by Aditi Sriram
In his autobiography The Journey Home, Sri Radhanath Swami writes about his struggle with two inner voices, one from his mind and the other from his heart. They push and pull him towards yogic gurus, geographical adventures, mental purgings and diligent observation. He demonstrates repeatedly that when his mind seeks an answer, he is befuddled with the choices before him, but when his heart seeks a truth, Krishna responds with a sign.
The mind can only respond based on the way it has been conditioned, but the heart knows what is pure, since it houses the purest entity in all of us – our soul. Hearing a beautiful song fills the heart with peace and stirs the soul; a person can immediately sense when his heart is happy. But the mind is much more analytic, weighing the attributes and drawbacks of every situation, factoring in external reactions to internal choices, and is thus diluted in its stance.
Sitting in Lincoln Center, watching the London Symphony Orchestra tune their instruments, I am impressed by each musician’s independent talent. But the majesty of a symphony lies in musical collaboration. The individual instruments play their prescribed parts, but the conductor leads the entire operation. Valery Gergiev, a large, spirited Russian with wisps of hair that he whips back and forth when he moves, charges the performance with life: sweeping his arms over the stage, he offers it to something higher and larger than himself and the music on the page. He is the heart in this act, and his musicians the limbs that he breathes life into. Compared to the heart, the mind is limited by its functional capacity – a violinist can only play a violin and not a trombone – but the conductor rules over all the instruments, like the heart over the mind, to produce divine sound and generate divine thoughts. As long as the musicians follow their conductor and the mind surrenders to the heart, harmony reigns!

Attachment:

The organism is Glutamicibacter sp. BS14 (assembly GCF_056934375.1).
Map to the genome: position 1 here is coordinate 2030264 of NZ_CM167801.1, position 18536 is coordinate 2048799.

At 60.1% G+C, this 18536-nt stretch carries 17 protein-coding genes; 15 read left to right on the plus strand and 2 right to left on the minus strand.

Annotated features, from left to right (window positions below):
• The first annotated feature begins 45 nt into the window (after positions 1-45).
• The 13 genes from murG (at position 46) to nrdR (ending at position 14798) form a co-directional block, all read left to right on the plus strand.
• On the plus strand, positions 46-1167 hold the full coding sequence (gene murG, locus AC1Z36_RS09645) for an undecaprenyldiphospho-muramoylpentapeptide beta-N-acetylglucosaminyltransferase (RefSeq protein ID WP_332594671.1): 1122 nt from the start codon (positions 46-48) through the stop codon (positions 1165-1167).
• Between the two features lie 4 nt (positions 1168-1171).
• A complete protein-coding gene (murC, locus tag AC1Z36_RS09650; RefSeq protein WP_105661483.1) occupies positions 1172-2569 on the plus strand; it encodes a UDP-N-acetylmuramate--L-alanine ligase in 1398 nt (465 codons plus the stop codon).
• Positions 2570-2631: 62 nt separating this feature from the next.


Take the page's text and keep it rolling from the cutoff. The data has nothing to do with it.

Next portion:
In this way, Service and Humility are born out of the heart. The mind may think it understands these attributes, but its comprehension is limited. The mind can just as easily convince a person to be lustful as to be respectful, or to continue eating when one feels full. A group of musicians could play their instruments together and produce a beautiful sound, but they are truly flawless only when they are led with conviction, by someone wholly convinced of the cause and effect of that music – and that is where the conductor is crucial. If the heart is the primary voice, it will always be the song leading the step.
Service, if done sincerely, never gets tiring: the heart knows infinity and the most intimate loving exchanges when it is engaged in its rightful service, so how can it feel anything other than bliss? A teacher loves teaching her students, day after day; a Broadway performer repeats the same lines and songs every night and a devotee serves the Lord as his servant without any doubt. Without a contented heart, the mind can provide only temporary guidance and stability, since it relies on the external for value and action. The heart meditates on the internal, the divine, and finds uninterrupted love.
The closer one becomes to God, the smaller, meeker and more insignificant he feels on Earth, even as his followers exalt him. This paradox seems to highlight the stark contrasts between the fame and conditioning of material life and the simplicity and single mindedness of faith – how wrongly we are going about Life and Love on earth! Mother Teresa exclaims that when her beloved leprosy victims see Jesus in her, it is a “miracle,” absolving herself of any ownership of such praise. She defines service by example, noting that there is no hierarchy in service: it can only be real when it is done with humility.
The orchestra accelerates over arpeggios and punctuates the air with vibrant, resonant sounds. My eyes are on each musician, and I nearly forget Gergiev! In fact, he is turned away from this audience, for his job is not for show or for praise. He serves his musicians and he pampers every musical note, cherishing each moment. Hearing the pristine music, the conductor is humbled – those are the fruits of his labor, not the subsequent applause. Gergiev keeps the tempo of the orchestra; he is their pulse, their heart, beating before them in their mind. And with eyes only for his musicians, it is clear who he serves.
The heart speaks the transcendental language of Love. Throughout his journey, Sri Radhanath Swami witnesses yogis, devotees and passersby moved to tears by some divine feat. Great gurus and meager followers are never shy to express their happiness with tears, which spring naturally to their eyes and flow like the rivers that led Sri Radhanath Swami to his guru. Tears are the universal sign of humbled bliss, grateful joy, earnest appreciation, and they come to Gergiev as well – his eyes mist and beads of sweat drop from his face as his orchestra comes to the resounding conclusion of the symphony. He has completed his musical journey, just as Sri Radhanath Swami has found his true inner voice.
Graduating from Columbia University in 2007, Aditi Sriram works as a consultant in New York City. Her spiritual heritage and contemporary search for truth has led her to the fountain of Vedic wisdom.